As of writing, fears over the novel coronavirus have taken a sizable toll on tech conferences. The giant 2020 Mobile World Congress in Barcelona is cancelled, along with Facebook's global marketing summit in San Francisco.
Over the weekend, IBM said it would no longer take part in the large annual RSA cyber security conference because of fears over Covid-19, as the virus is now known.
• Coronavirus worries force cancellation of Mobile World Congress in Barcelona, CiscoLive in Melbourne
• NZ's largest tech retailer pulls expo, citing coronavirus disruption
• It is surprising that there was no Plan B for dealing with mass cancellations of tech events
• Coronavirus: Apple warns it won't hit revenue targets
Closer to home, Cisco Live in Melbourne in early March is now deleted from the calendar.
Elsewhere, attendees from mainland China are politely asked to stay away from tech conferences for now. China has placed a six-month moratorium on events, which has meant the postponement of the first instance of the DEFCON security conference in Shanghai.
Some tech companies have also banned employees from work travel to anywhere in the world while the Covid-19 pandemic rages.
Nobody's seen anything like it but there's so much uncertainty around Covid-19 that pulling out seems a safer bet for anything China-connected like MWC than trying to manage the risk with plenty of disinfection stations, thermal cameras and a no-handshake policy for meeting and greeting.
Maybe there were insurance issues, and event attendance fatigue at play too, but it's still an unprecedented turn of affairs.
Meanwhile, FC Barcelona games are still on which is a bit strange, but I guess cancelling those would have the locals rioting.
It is surprising there was no Plan B for dealing with mass cancellations of tech events.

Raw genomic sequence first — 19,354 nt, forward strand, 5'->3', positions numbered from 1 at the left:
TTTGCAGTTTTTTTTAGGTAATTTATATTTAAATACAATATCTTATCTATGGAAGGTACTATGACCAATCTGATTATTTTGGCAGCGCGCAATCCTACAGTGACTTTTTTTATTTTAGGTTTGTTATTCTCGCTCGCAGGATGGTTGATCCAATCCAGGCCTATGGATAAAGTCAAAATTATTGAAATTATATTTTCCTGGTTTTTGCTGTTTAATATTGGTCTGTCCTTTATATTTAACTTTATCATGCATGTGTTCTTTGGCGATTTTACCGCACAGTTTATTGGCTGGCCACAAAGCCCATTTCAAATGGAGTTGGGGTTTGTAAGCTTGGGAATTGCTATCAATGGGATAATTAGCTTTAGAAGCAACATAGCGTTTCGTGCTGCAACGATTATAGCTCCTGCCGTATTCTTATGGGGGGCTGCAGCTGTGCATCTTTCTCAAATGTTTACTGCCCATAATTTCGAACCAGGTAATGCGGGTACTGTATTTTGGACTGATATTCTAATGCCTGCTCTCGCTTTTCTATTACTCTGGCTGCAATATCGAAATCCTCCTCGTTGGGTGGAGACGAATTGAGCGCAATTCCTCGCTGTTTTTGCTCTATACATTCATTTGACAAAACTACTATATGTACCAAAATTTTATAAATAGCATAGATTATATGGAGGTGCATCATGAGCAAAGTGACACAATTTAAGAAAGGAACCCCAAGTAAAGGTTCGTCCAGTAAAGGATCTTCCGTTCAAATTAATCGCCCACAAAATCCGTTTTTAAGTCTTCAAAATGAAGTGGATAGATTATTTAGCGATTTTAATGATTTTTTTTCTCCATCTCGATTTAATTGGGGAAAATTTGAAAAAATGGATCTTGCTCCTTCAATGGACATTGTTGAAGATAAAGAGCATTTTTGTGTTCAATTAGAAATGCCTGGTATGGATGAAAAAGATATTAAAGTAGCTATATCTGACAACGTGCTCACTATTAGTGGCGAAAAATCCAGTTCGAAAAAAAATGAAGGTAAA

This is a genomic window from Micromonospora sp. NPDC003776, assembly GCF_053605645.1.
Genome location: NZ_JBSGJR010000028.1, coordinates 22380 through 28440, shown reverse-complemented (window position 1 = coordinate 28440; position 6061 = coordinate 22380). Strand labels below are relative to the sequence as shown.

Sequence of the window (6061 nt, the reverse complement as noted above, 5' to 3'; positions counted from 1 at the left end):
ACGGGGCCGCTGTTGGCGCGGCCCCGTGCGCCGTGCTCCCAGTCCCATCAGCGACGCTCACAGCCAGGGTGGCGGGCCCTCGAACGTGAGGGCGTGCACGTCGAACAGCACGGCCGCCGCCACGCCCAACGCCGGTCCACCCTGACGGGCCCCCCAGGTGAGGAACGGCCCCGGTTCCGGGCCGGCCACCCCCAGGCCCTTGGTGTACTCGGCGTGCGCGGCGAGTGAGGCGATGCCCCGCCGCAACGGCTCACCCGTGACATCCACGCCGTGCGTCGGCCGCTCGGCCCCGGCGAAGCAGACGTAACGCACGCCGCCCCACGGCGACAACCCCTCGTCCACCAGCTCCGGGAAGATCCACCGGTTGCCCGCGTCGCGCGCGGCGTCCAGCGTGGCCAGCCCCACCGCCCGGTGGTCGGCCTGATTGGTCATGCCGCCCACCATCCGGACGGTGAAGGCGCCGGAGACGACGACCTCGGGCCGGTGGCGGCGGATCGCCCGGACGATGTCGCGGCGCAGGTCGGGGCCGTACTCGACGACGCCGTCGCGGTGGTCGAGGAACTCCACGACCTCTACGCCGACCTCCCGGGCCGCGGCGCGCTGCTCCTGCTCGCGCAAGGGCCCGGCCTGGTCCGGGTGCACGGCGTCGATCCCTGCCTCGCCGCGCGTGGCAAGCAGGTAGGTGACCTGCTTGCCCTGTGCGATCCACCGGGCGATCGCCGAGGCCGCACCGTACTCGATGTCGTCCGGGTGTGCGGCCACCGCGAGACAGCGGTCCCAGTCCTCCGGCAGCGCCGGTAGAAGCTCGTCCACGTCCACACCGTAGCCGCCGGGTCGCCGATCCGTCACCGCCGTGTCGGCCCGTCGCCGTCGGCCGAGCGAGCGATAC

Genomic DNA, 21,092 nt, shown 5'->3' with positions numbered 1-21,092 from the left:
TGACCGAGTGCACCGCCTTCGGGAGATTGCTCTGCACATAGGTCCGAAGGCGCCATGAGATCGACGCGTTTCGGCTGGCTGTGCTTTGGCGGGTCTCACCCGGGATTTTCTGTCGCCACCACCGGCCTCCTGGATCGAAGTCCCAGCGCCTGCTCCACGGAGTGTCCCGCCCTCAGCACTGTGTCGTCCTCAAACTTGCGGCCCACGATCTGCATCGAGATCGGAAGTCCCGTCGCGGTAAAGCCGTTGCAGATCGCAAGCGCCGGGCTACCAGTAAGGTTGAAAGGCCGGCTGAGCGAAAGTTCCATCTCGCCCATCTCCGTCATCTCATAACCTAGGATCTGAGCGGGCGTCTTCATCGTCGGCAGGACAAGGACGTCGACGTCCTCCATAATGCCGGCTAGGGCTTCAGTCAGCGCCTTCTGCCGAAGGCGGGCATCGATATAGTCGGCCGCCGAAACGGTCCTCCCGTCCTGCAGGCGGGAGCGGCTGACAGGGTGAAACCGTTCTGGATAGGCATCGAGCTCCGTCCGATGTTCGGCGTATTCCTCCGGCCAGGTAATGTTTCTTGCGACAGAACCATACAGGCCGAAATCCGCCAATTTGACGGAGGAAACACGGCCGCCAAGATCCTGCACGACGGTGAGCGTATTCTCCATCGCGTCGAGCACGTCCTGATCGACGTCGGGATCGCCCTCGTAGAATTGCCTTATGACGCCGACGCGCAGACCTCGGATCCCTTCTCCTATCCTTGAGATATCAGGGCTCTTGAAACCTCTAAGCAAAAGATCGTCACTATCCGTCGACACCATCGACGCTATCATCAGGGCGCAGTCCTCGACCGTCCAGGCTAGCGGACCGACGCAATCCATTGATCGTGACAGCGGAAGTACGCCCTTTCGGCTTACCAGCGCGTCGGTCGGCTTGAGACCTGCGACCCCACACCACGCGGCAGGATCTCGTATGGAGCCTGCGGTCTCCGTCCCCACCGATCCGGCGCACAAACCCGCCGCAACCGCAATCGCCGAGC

They are very important for the sector and a trillion-dollar business; MWC20, with 100,000 attendees, was expected to bring in US$500 million ($776.2m).
Tech companies and staffers pay big money to attend important events for them, to show off their stuff and learn what the competition is up to.
New products and services are launched at the events and many have workshops, presentations and courses where you learn about new ways to code and deploy tech.
Knowing what comes up inspires new business ideas and helps map out companies' strategies for the next few years.
This is why The Geek Biz has so many conferences, meet-ups and launch events in any given normal year.
To give you an example, a couple of years ago, an American journalist friend and I worked out that we could probably drop having permanent housing and instead move from one conference to another (and probably die from exhaustion in the process).
There were a few holidays with nothing happening but apart from that, there was a pretty much full calendar.
That discussion took place at a tech conference, of course.
The cancelled conferences are the tip of the iceberg. Tech sectors are starting to hurt as the Covid-19 quarantines start to bite.
To stop the spread of the virus, China has restricted the movements of an estimated 760 million inhabitants. An army of people are enforcing the restrictions as high-tech methods such as facial recognition fail because of respiratory masks covering visages.
This means people can't go to work, which is hitting the myriad of electronics companies that provide parts and assemblies for a vast amount of devices sold around the world.
A high-profile example is electronics giant Foxconn which is Apple's original equipment manufacturer. Foxconn was banned by Chinese authorities from restarting production over the weekend.
With no workers, factories are halting production and supply chains are disrupted. Their order books might be full, but if deliveries are postponed it will create knock-on effects for the wider tech sector and the economy as a whole.
How bad will it get? Keep an eye on conferences and events scheduled to be held by big tech companies the next bit of time. If their events are cancelled too, we could be looking at the tech sector taking a nosedive this year.